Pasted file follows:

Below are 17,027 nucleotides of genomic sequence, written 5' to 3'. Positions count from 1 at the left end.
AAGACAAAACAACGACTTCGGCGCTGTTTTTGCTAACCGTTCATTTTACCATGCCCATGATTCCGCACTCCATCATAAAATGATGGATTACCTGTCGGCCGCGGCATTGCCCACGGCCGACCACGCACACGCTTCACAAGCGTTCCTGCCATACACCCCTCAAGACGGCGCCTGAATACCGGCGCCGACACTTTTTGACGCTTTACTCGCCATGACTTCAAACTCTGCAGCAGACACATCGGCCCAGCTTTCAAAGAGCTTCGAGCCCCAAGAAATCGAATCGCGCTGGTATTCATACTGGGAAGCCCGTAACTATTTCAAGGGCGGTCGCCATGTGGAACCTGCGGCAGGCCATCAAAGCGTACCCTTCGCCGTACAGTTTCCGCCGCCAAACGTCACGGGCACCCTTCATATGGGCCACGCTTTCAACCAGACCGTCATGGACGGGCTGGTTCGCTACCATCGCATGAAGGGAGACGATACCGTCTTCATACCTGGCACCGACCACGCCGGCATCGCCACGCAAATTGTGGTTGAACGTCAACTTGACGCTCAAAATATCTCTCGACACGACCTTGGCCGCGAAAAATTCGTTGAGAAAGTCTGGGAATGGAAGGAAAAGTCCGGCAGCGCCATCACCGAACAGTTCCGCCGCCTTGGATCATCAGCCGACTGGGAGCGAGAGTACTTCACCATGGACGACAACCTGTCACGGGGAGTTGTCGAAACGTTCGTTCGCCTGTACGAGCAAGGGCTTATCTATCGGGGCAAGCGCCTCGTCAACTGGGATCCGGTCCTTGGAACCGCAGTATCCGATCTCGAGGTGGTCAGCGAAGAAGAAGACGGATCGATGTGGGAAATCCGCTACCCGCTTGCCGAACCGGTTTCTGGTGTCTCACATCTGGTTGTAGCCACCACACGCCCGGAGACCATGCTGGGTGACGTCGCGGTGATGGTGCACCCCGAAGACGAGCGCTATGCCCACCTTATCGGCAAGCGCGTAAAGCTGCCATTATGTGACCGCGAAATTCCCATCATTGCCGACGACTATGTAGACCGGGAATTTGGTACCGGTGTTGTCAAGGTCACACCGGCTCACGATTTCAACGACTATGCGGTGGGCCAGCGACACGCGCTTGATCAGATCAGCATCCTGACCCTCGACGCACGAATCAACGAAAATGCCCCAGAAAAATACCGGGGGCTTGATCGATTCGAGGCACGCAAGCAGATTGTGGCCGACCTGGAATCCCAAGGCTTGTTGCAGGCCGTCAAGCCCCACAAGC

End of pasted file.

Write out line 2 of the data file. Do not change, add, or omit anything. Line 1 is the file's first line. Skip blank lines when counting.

AAGACAAAACAACGACTTCGGCGCTGTTTTTGCTAACCGTTCATTTTACCATGCCCATGATTCCGCACTCCATCATAAAATGATGGATTACCTGTCGGCCGCGGCATTGCCCACGGCCGACCACGCACACGCTTCACAAGCGTTCCTGCCATACACCCCTCAAGACGGCGCCTGAATACCGGCGCCGACACTTTTTGACGCTTTACTCGCCATGACTTCAAACTCTGCAGCAGACACATCGGCCCAGCTTTCAAAGAGCTTCGAGCCCCAAGAAATCGAATCGCGCTGGTATTCATACTGGGAAGCCCGTAACTATTTCAAGGGCGGTCGCCATGTGGAACCTGCGGCAGGCCATCAAAGCGTACCCTTCGCCGTACAGTTTCCGCCGCCAAACGTCACGGGCACCCTTCATATGGGCCACGCTTTCAACCAGACCGTCATGGACGGGCTGGTTCGCTACCATCGCATGAAGGGAGACGATACCGTCTTCATACCTGGCACCGACCACGCCGGCATCGCCACGCAAATTGTGGTTGAACGTCAACTTGACGCTCAAAATATCTCTCGACACGACCTTGGCCGCGAAAAATTCGTTGAGAAAGTCTGGGAATGGAAGGAAAAGTCCGGCAGCGCCATCACCGAACAGTTCCGCCGCCTTGGATCATCAGCCGACTGGGAGCGAGAGTACTTCACCATGGACGACAACCTGTCACGGGGAGTTGTCGAAACGTTCGTTCGCCTGTACGAGCAAGGGCTTATCTATCGGGGCAAGCGCCTCGTCAACTGGGATCCGGTCCTTGGAACCGCAGTATCCGATCTCGAGGTGGTCAGCGAAGAAGAAGACGGATCGATGTGGGAAATCCGCTACCCGCTTGCCGAACCGGTTTCTGGTGTCTCACATCTGGTTGTAGCCACCACACGCCCGGAGACCATGCTGGGTGACGTCGCGGTGATGGTGCACCCCGAAGACGAGCGCTATGCCCACCTTATCGGCAAGCGCGTAAAGCTGCCATTATGTGACCGCGAAATTCCCATCATTGCCGACGACTATGTAGACCGGGAATTTGGTACCGGTGTTGTCAAGGTCACACCGGCTCACGATTTCAACGACTATGCGGTGGGCCAGCGACACGCGCTTGATCAGATCAGCATCCTGACCCTCGACGCACGAATCAACGAAAATGCCCCAGAAAAATACCGGGGGCTTGATCGATTCGAGGCACGCAAGCAGATTGTGGCCGACCTGGAATCCCAAGGCTTGTTGCAGGCCGTCAAGCCCCACAAGC